by Geoff Fox
Back in November of 2022, Ashley McCusker appeared before Washington County Board of Education officials talking about books she deemed pornographic being in Washington County schools, and asking them to be removed.
Last Tuesday, January 10, McCusker came to the January Hancock council meeting to repeat her message.
Ashley McCusker is the wife of Hancock councilman Josh McCusker.
She read excerpts from two books and asked town officials for their support to have some books removed from school libraries.
Ashley McCusker, sitting before town officials, read sections from books, including Looking for Alaska by John Green. The passage she chose included characters engaging in oral sex.
The books she had read from previously are not in Hancock school libraries.
Ashley McCusker also spoke about backing three candidates running for Board of Education seats this past election – Mike Guessford, Ethan Loewen, and Darrel Evans. Two – Guessford and Evans – won their seats. McCusker said voters in the Town of Hancock backed all three.
“This proves the town of Hancock is not okay with this type of material being available to minors in our schools,” she said.
McCusker also noted the Board of Education has said books cannot be removed due to it being against freedom of speech. However, she said forms have to be signed at the beginning of the year outlining what children are unable to say, write, and wear.
“Our children, under their guidelines, would not be able to write or read aloud the same story they can read from the school library,” McCusker said.
McCusker said she signed those papers as she agrees with the guidelines are “understandable” and “for the good of the children.”
However, she said, all she has gotten is pushback for trying to remove the books from school libraries.
She then asked town officials to stand with her and have the school board create a policy where concerned citizens can present books they find questionable and board members can do a review and potential removal.
Councilman Josh McCusker said he thinks town officials should send a letter in support of his wife’ s plan.
After the meeting, Town Manager Mike Faith said he would be drafting a letter or resolution and it would be discussed at the town meeting Thursday, January 19.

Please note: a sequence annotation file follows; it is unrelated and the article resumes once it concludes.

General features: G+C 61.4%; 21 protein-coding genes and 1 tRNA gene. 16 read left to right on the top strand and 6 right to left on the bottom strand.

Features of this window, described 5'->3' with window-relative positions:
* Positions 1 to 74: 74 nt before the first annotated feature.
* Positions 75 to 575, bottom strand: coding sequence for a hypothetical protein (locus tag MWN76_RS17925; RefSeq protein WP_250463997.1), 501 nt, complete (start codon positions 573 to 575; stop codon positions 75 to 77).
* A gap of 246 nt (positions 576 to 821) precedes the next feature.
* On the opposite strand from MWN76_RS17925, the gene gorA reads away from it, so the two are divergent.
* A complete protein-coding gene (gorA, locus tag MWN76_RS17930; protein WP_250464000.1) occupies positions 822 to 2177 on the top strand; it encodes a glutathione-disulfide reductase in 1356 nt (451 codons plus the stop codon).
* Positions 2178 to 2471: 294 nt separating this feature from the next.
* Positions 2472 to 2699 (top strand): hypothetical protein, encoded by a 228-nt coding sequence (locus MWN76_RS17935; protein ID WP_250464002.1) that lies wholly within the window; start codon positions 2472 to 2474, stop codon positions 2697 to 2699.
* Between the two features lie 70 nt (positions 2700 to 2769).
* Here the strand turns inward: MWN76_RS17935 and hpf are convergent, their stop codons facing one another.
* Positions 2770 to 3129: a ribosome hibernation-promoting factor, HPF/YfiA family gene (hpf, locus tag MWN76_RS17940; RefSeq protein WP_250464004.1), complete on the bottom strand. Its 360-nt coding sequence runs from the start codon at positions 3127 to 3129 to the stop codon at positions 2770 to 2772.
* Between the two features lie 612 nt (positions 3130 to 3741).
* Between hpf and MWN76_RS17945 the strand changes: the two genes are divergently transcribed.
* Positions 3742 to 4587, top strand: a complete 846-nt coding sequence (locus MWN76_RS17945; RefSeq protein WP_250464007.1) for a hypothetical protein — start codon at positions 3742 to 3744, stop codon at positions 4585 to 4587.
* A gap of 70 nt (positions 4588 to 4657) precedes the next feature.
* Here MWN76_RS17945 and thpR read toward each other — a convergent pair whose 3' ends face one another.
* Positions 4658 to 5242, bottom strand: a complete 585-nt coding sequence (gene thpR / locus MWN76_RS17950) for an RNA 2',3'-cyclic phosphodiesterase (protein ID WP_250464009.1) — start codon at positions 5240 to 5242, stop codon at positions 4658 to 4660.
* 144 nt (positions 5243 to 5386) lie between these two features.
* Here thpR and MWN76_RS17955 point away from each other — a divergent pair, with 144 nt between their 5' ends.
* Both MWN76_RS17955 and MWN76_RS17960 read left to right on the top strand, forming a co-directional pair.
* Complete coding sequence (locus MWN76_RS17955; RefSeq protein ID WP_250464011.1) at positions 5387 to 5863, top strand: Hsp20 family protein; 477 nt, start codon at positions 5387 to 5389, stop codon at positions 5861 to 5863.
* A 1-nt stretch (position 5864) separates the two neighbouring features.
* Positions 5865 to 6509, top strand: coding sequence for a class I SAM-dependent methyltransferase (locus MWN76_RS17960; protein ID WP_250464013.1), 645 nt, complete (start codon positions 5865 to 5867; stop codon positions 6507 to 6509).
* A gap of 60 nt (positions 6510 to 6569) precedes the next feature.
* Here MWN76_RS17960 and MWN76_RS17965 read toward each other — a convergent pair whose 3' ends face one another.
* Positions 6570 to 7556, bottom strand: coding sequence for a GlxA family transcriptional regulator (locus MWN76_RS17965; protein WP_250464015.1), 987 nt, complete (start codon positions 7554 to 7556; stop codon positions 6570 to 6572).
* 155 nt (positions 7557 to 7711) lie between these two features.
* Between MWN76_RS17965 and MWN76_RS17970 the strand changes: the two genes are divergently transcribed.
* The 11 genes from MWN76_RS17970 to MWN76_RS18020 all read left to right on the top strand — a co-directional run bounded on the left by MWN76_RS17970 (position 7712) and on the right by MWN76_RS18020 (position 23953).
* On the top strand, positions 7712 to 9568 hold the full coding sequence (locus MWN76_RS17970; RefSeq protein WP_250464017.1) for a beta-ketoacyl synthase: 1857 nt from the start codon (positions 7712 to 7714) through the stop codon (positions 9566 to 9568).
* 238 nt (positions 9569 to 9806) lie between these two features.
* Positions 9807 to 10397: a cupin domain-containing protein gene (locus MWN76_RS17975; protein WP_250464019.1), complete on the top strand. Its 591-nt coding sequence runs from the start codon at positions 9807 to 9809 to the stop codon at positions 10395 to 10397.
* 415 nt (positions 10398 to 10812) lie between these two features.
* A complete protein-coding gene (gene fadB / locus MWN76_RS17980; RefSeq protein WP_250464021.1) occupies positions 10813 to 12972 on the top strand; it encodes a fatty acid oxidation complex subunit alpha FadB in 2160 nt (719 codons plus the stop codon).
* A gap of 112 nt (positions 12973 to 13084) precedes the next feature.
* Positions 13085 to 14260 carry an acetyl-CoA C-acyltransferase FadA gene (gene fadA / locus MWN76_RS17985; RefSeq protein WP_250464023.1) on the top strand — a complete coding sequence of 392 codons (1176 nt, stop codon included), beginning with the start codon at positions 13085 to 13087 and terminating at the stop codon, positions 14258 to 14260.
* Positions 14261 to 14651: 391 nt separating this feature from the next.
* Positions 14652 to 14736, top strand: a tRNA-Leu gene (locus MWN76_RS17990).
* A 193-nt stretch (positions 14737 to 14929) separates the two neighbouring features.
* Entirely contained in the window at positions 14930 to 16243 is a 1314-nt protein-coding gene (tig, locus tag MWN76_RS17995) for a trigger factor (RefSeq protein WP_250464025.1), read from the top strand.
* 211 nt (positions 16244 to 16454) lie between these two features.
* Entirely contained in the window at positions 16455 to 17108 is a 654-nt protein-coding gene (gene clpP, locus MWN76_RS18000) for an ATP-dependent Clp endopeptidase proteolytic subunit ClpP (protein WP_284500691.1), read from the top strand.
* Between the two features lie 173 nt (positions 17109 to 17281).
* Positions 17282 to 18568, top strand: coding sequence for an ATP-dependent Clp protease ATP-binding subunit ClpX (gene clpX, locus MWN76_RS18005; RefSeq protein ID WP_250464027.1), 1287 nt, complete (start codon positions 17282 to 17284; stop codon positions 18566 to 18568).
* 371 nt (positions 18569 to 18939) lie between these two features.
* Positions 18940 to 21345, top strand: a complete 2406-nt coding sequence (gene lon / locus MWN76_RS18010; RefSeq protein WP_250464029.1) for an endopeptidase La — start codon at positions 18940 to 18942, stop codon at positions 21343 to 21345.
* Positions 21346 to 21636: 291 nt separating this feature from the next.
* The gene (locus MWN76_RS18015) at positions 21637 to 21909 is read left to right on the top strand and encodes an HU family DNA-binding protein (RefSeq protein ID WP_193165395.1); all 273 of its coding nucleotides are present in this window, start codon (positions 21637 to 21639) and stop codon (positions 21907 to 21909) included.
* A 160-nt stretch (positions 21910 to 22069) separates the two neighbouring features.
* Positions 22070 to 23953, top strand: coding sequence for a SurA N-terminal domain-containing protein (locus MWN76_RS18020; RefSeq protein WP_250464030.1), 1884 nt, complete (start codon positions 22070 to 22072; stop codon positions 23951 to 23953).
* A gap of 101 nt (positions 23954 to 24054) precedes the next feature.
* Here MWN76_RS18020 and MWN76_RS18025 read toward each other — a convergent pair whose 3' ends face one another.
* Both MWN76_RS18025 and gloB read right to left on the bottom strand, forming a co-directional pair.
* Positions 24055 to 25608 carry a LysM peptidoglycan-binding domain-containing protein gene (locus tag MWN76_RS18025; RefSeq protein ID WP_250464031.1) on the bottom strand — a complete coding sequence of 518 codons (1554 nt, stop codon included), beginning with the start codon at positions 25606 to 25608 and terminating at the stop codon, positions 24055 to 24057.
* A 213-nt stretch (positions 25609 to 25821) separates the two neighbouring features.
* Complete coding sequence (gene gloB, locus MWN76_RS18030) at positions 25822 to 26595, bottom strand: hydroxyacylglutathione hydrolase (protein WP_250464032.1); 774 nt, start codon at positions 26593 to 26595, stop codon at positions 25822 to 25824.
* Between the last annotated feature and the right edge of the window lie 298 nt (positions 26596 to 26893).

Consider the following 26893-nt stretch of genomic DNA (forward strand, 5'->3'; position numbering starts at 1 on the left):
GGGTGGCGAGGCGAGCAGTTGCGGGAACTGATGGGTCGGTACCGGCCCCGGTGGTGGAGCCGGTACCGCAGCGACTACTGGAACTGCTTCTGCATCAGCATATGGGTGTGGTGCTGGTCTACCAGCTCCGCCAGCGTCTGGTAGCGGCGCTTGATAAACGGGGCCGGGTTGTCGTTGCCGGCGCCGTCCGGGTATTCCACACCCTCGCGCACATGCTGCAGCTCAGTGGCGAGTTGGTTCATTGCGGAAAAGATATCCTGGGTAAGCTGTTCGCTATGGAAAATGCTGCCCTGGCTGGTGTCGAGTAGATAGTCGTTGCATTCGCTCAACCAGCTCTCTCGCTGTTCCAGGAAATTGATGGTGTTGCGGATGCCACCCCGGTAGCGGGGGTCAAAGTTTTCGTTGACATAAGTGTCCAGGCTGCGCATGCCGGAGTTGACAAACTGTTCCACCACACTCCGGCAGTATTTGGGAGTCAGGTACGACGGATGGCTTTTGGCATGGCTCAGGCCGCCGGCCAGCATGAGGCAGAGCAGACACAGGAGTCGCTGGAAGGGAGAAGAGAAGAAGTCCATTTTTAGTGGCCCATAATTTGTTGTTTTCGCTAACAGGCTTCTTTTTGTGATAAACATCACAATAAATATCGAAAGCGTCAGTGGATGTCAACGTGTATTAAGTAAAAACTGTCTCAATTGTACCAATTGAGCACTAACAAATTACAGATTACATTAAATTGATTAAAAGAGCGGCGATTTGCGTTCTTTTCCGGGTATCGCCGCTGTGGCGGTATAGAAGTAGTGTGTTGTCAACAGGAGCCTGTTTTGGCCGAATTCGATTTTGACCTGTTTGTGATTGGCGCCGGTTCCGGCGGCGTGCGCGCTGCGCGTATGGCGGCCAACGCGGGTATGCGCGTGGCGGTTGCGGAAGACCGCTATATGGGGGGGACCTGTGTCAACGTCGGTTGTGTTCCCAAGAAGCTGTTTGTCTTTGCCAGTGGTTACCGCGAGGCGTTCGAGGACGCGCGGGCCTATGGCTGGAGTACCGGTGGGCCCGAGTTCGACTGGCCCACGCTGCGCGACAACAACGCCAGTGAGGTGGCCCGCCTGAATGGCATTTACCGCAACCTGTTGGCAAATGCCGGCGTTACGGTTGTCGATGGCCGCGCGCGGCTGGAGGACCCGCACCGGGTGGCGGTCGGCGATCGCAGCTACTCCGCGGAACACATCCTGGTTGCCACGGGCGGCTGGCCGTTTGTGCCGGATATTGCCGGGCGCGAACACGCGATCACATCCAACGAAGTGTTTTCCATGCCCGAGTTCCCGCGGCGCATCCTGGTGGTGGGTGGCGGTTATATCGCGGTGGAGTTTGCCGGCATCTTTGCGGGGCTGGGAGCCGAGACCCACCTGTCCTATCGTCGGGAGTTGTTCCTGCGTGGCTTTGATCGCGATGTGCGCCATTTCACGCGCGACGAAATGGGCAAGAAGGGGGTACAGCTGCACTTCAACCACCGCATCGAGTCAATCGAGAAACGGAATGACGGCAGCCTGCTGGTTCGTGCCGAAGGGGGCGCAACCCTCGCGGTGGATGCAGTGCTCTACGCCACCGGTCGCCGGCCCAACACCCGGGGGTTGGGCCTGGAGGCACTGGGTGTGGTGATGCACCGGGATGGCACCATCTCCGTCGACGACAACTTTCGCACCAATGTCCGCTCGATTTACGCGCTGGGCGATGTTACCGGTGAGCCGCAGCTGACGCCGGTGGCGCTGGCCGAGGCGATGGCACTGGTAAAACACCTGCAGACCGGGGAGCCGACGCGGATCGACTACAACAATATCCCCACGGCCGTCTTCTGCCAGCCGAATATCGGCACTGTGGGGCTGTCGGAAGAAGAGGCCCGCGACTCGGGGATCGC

Ashley McCusker told town officials she would forward Town Manager Mike Faith an email from WCPS outlining a process for how books are considered age appropriate.
Ethan Loewen followed McCusker to echo her concerns and add his own.
Lowen, who unsuccessfully ran for a seat on the Washington County Board of Education, said the Supreme Court ruled books could not be removed.
WCPS then took the existing policy and “made it so restrictive” the community could not ask for a book to be removed unless the superintendent or school board decides to do so.
“They purposefully wrote it. It’s quite obvious for that purpose,” he said.
He said the time for community involvement with the local board of education “has never been greater” with the most visible being the books in the library.
“Where you find a wasp, you’ re going to find a nest not that far away,” he said.
Loewen then claimed the school system had set up policies about student gender identities and led a class on the topic for all sixth graders, and even paid $200,000 to a private company to educate students on different gender identities.
His claims were untrue, said Washington County Public Schools officials in response to questions from The Hancock News.
Loewen said there is a criteria where administrators in schools can change the gender of a child on school records and not tell parents.
According to WCPS Communication Officer Erin Anderson, Loewn’s statement is incorrect.
Anderson directed The Hancock News to a document called “Administrative Regulations JOB-R” outlining how WCPS handles student records. The document was initially approved on November 30, 1983 and revised and signed by Superintendent Boyd Michael on January 7, 2022.
Under Section IV , Part D, it lists 13 steps that must be taken to amend student records. Changes can’t be undertaken by schools without administrators and a hearing involved.
Loewen also claimed teachers and administrators can teach children how to live as the other gender, keeping it a secret from parents. He also claimed WCPS spent $200,000 on a class for sixth graders from Advocates For Youth, teaching “they were taught whether they were a boy or girl is subjective to how you feel, not what genetics are.”
Anderson said it is Washington County Public Schools’ priority to provide access to education and a learning environment where all students can reach their highest potential.
“If a student approaches a teacher or administrator about gender identity preferences, the staff member creates a safe space to discuss the student’s needs and wishes,” she said.
That approach follows the Maryland State Department of Education guidelines for gender identity and nondiscrimination in schools. Anderson said all county students are presented with the definition of gender identity, gender experience, and sexual orientation as part of the countywide Family Life curriculum, which is presented in sixth grade.
The county follows the state standards for this curriculum. It is available to review on the WCPS website (https://wcpsmd.com/health-education/health-and-family-life-curriculum).
Anderson said the county school board has not purchased a curriculum for what Loewen described.
“More specifically, the Board of Education has never approved any purchase for a program from Advocates for Youth for $200,000,” she said.
Loewen made more comments about how there needs to be more community involvement with the board of education, how the schools are being run, and violence in schools fueled by “drug motivated behavior” in schools before stepping away from the microphone.